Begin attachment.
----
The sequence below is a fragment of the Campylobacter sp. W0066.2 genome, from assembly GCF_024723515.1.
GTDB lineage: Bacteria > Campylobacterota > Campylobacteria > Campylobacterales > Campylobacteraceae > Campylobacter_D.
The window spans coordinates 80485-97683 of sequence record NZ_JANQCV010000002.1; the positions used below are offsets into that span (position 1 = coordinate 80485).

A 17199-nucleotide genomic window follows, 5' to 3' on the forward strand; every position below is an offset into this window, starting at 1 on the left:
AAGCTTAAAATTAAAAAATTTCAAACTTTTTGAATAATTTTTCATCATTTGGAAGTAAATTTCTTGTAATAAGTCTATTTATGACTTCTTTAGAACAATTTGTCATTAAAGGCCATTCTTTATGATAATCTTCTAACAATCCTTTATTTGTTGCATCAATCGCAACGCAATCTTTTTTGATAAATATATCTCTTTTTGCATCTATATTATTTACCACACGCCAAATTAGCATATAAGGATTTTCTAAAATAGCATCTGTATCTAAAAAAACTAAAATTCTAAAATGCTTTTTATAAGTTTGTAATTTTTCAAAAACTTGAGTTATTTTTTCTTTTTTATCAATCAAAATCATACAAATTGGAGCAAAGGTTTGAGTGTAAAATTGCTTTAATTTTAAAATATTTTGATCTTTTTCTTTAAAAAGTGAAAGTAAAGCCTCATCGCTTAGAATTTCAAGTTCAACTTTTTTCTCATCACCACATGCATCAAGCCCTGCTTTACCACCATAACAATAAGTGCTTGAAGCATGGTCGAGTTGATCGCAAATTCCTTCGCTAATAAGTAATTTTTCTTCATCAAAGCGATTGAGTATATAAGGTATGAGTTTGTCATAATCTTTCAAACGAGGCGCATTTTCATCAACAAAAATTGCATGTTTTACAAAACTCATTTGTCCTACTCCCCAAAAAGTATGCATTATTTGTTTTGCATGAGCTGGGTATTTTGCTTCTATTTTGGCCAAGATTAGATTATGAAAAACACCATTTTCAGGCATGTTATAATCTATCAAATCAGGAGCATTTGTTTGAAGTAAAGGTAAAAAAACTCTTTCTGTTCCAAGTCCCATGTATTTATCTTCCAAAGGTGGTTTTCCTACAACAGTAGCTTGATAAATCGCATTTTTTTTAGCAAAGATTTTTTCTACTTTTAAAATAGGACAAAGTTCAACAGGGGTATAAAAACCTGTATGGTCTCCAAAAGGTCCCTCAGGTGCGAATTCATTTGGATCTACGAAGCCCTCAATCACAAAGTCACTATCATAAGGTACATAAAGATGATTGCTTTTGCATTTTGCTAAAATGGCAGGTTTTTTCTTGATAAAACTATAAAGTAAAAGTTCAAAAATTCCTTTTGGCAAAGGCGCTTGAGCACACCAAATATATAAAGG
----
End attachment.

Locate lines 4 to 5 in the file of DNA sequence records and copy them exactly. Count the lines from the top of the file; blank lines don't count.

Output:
A 17199-nucleotide genomic window follows, 5' to 3' on the forward strand; every position below is an offset into this window, starting at 1 on the left:
AAGCTTAAAATTAAAAAATTTCAAACTTTTTGAATAATTTTTCATCATTTGGAAGTAAATTTCTTGTAATAAGTCTATTTATGACTTCTTTAGAACAATTTGTCATTAAAGGCCATTCTTTATGATAATCTTCTAACAATCCTTTATTTGTTGCATCAATCGCAACGCAATCTTTTTTGATAAATATATCTCTTTTTGCATCTATATTATTTACCACACGCCAAATTAGCATATAAGGATTTTCTAAAATAGCATCTGTATCTAAAAAAACTAAAATTCTAAAATGCTTTTTATAAGTTTGTAATTTTTCAAAAACTTGAGTTATTTTTTCTTTTTTATCAATCAAAATCATACAAATTGGAGCAAAGGTTTGAGTGTAAAATTGCTTTAATTTTAAAATATTTTGATCTTTTTCTTTAAAAAGTGAAAGTAAAGCCTCATCGCTTAGAATTTCAAGTTCAACTTTTTTCTCATCACCACATGCATCAAGCCCTGCTTTACCACCATAACAATAAGTGCTTGAAGCATGGTCGAGTTGATCGCAAATTCCTTCGCTAATAAGTAATTTTTCTTCATCAAAGCGATTGAGTATATAAGGTATGAGTTTGTCATAATCTTTCAAACGAGGCGCATTTTCATCAACAAAAATTGCATGTTTTACAAAACTCATTTGTCCTACTCCCCAAAAAGTATGCATTATTTGTTTTGCATGAGCTGGGTATTTTGCTTCTATTTTGGCCAAGATTAGATTATGAAAAACACCATTTTCAGGCATGTTATAATCTATCAAATCAGGAGCATTTGTTTGAAGTAAAGGTAAAAAAACTCTTTCTGTTCCAAGTCCCATGTATTTATCTTCCAAAGGTGGTTTTCCTACAACAGTAGCTTGATAAATCGCATTTTTTTTAGCAAAGATTTTTTCTACTTTTAAAATAGGACAAAGTTCAACAGGGGTATAAAAACCTGTATGGTCTCCAAAAGGTCCCTCAGGTGCGAATTCATTTGGATCTACGAAGCCCTCAATCACAAAGTCACTATCATAAGGTACATAAAGATGATTGCTTTTGCATTTTGCTAAAATGGCAGGTTTTTTCTTGATAAAACTATAAAGTAAAAGTTCAAAAATTCCTTTTGGCAAAGGCGCTTGAGCACACCAAATATATAAAGG